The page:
Oxfordshire country house that has appeared in many films for sale for £10 million in spite of needing some renovation
Launched to the market in June for £10 million ($12.7 million or €11.9 million or درهم46.7 million) in June 2016 as a while or £7.75 million ($9.9 million or €9.2 million or درهم36.2 million) for the main house alone, Harpsden Court to the south of Henley-on-Thames at Harpsden is a house that many will recognize from its appearances in films and television series.
Rented out for around £2,500 ($3,200 or €3,000 or درهم11,700) per day regularly by the present owners, Laurie and Barbara Gerrard, the 16,098 square foot Grade II* listed country house dates to 1204 but was primarily developed in the 16th century. Featuring architectural styles including Elizabethan, Medieval, Strawberry Hill Gothic Revival, Venetian, Palladian, Tudor Revival, Regency and Victorian, selling agents Savills describe it as having an interior that is “particularly atmospheric, with a rich sequence of well-preserved interiors representing the long history of the house, notable for the oak panelling and exquisite plasterwork”.
The attic is said to have been used as a studio by Humphrey Gainsborough (the brother of the better known painter Thomas) whilst the main bedroom is known as ‘Queen Mary’s Room’ – Queen Mary I supposedly slept there. During the First World War, Harpsden Court was converted to a hospital for British sick and wounded military personnel and since the 1980s, the house has been used as both a family home and film set. Amongst the programmes and films it has appeared in are The Great Fire, A Harlot’s Progress, The Invisible Woman, Jude, The Manhood of Edward Robinson, Miss Marple, Midsomer Murders, Molly Moon, Parade’s End, Quantum of Solace and The Woman in Black.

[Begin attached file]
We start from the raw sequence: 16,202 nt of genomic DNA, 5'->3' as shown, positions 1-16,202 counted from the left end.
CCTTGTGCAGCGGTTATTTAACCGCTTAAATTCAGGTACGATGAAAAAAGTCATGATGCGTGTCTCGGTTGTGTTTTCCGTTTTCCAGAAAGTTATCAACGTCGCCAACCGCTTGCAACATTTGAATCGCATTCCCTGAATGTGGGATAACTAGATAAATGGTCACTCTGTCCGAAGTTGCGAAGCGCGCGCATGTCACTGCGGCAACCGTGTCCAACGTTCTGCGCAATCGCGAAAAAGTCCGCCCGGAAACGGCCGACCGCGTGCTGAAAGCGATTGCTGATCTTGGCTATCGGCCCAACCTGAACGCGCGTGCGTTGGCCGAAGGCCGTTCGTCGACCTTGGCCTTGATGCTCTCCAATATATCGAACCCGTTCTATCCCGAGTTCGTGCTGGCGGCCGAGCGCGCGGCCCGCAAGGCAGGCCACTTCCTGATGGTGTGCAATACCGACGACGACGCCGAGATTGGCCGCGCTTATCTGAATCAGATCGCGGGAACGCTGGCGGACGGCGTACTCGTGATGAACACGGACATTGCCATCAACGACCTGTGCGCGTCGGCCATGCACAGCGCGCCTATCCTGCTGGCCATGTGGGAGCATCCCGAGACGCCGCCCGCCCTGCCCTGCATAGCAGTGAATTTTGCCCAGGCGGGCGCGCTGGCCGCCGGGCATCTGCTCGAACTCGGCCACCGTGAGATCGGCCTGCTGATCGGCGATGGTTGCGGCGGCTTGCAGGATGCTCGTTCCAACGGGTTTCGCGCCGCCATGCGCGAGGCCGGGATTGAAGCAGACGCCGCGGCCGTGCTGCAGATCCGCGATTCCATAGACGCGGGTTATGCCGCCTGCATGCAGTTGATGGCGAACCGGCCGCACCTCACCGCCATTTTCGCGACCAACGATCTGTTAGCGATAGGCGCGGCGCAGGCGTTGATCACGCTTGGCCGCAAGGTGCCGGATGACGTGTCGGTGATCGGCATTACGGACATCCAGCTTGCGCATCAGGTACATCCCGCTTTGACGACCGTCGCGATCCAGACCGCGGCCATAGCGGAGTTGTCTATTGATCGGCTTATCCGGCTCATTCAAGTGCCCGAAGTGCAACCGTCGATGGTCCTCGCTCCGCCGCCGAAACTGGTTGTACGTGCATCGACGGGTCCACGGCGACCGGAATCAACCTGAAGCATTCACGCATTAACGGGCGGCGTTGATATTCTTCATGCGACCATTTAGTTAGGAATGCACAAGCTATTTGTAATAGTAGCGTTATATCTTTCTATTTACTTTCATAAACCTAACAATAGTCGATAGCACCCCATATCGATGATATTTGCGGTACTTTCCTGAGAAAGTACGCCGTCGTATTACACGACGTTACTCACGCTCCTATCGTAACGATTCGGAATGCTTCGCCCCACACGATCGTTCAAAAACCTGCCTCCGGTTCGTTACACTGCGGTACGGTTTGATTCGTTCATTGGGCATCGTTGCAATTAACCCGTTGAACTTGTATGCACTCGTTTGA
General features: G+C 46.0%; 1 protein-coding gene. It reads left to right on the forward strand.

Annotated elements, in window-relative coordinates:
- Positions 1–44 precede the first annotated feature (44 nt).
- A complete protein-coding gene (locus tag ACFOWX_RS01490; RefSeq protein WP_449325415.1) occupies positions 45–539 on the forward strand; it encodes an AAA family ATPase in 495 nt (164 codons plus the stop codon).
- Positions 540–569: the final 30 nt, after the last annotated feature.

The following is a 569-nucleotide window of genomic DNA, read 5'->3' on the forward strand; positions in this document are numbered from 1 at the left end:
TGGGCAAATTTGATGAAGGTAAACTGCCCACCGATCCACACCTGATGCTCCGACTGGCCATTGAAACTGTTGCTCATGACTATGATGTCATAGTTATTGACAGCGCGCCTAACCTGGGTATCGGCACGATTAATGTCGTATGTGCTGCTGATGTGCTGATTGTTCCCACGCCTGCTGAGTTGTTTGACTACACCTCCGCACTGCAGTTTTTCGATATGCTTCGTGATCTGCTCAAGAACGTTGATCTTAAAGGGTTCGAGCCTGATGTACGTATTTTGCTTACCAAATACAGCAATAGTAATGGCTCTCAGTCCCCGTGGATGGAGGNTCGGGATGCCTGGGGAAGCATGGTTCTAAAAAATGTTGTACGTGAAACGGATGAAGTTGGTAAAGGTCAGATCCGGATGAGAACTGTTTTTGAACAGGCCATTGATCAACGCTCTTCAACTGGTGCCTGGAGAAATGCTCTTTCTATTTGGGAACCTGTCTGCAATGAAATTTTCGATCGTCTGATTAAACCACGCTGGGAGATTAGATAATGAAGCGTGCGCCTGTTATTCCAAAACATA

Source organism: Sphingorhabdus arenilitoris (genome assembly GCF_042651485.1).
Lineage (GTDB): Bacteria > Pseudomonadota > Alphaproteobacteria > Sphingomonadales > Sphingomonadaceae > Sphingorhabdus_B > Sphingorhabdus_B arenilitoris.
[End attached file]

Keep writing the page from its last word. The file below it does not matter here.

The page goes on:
Featuring 7 reception rooms and 13 bedrooms, as well as numerous kitchens, offices and stores, the main house is complemented by a recently refurbished 3 bedroomed detached house named ‘Guildfords’ and two cottages adjoining a stable block and coach house. Gardens and grounds extend to 22 acres and include woodland, a boating lake, an orchard and a walled kitchen garden.
Of the house, which requires “some updating”, Barbara Gerrard told the Henley Standard about how she and her husband acquired it:
“It was the glorious summer of 1976 and the house needed lots of attention. We were lucky enough to be able to give it just that. I still remember that long, hot summer so clearly. The lake had dried up so we could walk straight across it. Twenty years later, I remember it was so cold that we could walk across the lake again — this time it was frozen”.
Stephen Christie-Miller of Savills added:
“It’s well looked after and perfectly liveable but needs to be brought into the 21st century. However, I can’t state enough the importance of this property — it is one of the most outstanding and important properties to come to the local market for some time, and it will appeal greatly to those who want a discreet country retreat, without being too far removed from the convenience of modern-day amenities and transportation links. This is a wonderful opportunity to bring this landmark property into 2016, while respecting its antiquity”.
Savills have recently changed the price to “Price on Application” and now offer Harpsden Court as a whole or in four lots.